Are you a risk-taker? Or are you risk-averse? The country is now ready to get back to work and making plans to do so. This depends on how serious COVID-19 has hit where you live. The slow rollout of a return to freedom includes social distancing, temperature taking, and testing. So, how are you doing with that? Most people here on Common Sense Civics and Citizenship were ready to return to freedom after 15 days to slow the spread, myself included. There are, however, Americans who fear catching the coronavirus and want us to shelter- in- place longer… indefinitely, some say.
Here, we don’t make decisions based on emotion. We make them based on law. If the law is bad, it needs to be changed. If there is no law, we freedom-loving citizens assess whether or not there is a need for a law. What seems to be missing is that freedom does not guarantee a no-risk proposition. In fact, freedom causes us to assess the pros and cons of any proposal and make decisions accordingly. (Do your elected officials operate out of emotion? Fear of losing power? Or by seeking what is in the best interest of We the People?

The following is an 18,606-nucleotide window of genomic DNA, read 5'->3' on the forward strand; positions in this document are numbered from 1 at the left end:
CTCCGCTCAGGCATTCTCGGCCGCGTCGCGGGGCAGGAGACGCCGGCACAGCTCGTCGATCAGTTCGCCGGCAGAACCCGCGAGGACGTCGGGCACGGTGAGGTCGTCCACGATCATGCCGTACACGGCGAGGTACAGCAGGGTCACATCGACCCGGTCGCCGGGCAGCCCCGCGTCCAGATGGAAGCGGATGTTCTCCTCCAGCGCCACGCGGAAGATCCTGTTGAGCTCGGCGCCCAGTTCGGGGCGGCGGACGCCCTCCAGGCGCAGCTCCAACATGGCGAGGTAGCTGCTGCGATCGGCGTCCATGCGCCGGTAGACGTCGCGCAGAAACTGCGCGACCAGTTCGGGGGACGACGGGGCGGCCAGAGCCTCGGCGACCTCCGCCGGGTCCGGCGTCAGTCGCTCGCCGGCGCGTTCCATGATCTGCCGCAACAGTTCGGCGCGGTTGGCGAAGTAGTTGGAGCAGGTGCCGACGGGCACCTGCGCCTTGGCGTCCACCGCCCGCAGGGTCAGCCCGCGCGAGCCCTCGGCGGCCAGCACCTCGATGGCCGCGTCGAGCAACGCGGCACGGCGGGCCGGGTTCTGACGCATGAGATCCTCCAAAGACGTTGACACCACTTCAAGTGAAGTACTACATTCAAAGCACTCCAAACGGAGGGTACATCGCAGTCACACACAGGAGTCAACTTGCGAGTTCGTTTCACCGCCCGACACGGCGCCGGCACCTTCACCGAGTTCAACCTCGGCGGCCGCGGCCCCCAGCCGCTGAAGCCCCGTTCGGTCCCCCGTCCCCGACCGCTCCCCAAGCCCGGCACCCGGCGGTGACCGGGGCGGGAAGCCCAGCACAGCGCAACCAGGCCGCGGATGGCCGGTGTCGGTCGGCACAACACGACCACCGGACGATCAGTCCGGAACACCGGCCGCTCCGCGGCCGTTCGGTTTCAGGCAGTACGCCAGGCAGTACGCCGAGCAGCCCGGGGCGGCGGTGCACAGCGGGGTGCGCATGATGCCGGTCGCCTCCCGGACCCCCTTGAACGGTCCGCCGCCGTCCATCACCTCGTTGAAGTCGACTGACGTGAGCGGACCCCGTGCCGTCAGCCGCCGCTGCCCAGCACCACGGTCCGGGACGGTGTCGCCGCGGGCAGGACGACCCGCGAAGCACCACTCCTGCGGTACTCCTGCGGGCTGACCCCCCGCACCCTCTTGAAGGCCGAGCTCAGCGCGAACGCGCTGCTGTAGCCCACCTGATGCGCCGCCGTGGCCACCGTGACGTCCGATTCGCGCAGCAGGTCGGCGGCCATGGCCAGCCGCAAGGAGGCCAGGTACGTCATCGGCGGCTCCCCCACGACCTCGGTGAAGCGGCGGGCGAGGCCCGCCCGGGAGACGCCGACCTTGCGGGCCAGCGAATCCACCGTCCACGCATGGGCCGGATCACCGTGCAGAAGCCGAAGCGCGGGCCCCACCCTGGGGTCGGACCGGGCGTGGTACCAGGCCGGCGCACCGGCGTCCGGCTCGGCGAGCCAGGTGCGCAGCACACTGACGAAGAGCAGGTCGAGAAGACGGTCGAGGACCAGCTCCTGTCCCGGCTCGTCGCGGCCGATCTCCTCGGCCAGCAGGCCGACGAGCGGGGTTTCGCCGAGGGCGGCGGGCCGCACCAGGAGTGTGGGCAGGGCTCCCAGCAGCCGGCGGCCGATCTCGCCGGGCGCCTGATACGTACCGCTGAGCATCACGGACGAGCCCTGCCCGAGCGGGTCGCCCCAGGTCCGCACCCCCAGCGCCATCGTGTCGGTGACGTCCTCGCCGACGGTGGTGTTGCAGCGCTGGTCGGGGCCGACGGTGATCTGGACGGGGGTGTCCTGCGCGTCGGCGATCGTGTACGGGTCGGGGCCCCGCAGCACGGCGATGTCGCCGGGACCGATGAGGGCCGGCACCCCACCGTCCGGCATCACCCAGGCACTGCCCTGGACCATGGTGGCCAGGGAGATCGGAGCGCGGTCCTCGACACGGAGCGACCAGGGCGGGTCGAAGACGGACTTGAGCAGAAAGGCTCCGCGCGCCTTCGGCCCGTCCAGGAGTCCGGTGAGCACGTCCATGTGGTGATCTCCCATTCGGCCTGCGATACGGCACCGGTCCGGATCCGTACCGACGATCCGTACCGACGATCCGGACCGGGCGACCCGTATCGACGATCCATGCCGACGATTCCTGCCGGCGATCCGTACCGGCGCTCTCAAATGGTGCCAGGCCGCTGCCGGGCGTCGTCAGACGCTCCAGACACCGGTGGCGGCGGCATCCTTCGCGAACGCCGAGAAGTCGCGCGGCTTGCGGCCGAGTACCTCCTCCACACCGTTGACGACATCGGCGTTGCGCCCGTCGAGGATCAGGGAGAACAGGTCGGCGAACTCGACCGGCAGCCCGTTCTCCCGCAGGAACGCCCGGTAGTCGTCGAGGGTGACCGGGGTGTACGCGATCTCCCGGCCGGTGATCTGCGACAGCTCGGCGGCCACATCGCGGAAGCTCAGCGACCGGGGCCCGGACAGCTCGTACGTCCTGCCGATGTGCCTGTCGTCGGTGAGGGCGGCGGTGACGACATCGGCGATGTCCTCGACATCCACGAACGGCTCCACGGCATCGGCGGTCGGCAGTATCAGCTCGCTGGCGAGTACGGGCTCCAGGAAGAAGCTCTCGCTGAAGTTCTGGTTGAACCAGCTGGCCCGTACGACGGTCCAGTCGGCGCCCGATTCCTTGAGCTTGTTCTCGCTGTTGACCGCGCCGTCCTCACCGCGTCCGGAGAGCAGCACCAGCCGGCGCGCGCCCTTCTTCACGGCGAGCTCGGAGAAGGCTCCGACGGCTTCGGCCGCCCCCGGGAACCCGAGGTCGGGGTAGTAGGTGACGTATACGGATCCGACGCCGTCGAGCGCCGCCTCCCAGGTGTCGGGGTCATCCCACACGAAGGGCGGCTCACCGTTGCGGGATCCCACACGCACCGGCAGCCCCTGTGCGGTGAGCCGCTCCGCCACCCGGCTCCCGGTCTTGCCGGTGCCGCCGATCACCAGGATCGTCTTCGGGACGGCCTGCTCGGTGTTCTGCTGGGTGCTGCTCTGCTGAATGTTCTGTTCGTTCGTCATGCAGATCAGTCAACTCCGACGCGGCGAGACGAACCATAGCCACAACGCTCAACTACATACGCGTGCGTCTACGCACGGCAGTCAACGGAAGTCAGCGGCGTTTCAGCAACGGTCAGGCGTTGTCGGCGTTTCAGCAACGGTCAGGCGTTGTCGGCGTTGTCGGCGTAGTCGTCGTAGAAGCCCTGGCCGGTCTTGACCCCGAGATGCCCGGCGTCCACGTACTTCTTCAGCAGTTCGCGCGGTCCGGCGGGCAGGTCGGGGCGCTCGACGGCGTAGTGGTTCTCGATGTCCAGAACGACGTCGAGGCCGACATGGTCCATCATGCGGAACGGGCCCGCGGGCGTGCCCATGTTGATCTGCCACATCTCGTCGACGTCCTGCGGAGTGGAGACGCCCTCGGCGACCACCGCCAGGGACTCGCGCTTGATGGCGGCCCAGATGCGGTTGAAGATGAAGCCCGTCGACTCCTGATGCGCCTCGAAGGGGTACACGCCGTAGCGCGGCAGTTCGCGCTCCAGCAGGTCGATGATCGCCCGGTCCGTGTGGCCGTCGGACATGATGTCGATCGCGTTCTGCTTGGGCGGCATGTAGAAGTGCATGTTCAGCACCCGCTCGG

Americans have a history of not being wimpy. We stand up and are counted. Here are a few examples:
Our Founders pledged their lives, fortunes, and sacred honor when they declared independence from Britain. Search Paul Harvey’s “Our Lives, Our Fortunes, and Our Sacred Honor.” You will not be the same American after viewing or listening to that clip.
Our Founders took a risk when they declared that our rights come from God, not government. Check out the Declaration of Independence for a lesson on risk-taking.
When the Framers wrote and published the Constitution, they risked being hanged.
Even amongst dedicated American citizens, there was a great debate between liberty and order. Alexander Hamilton favored order over liberty. James Madison argued more for liberty than order. This involved risk. They took the risk, had the argument, and produced our Constitution. It has lasted over 230 years and is the envy of the world.
Even the simplest idea of keeping the newly written Constitution under wraps was a risk. George Washington, who presided over the Constitutional Convention, wrote:” Nothing spoken or written can be revealed to anyone — not even your family — until we have adjourned permanently. Gossip or misunderstanding can easily ruin all the hard work we shall have to do this summer.”
A return to freedom will require risk. The battle against any enemy -visible or invisible- involves risk. Are you ready to take the risk? I am.
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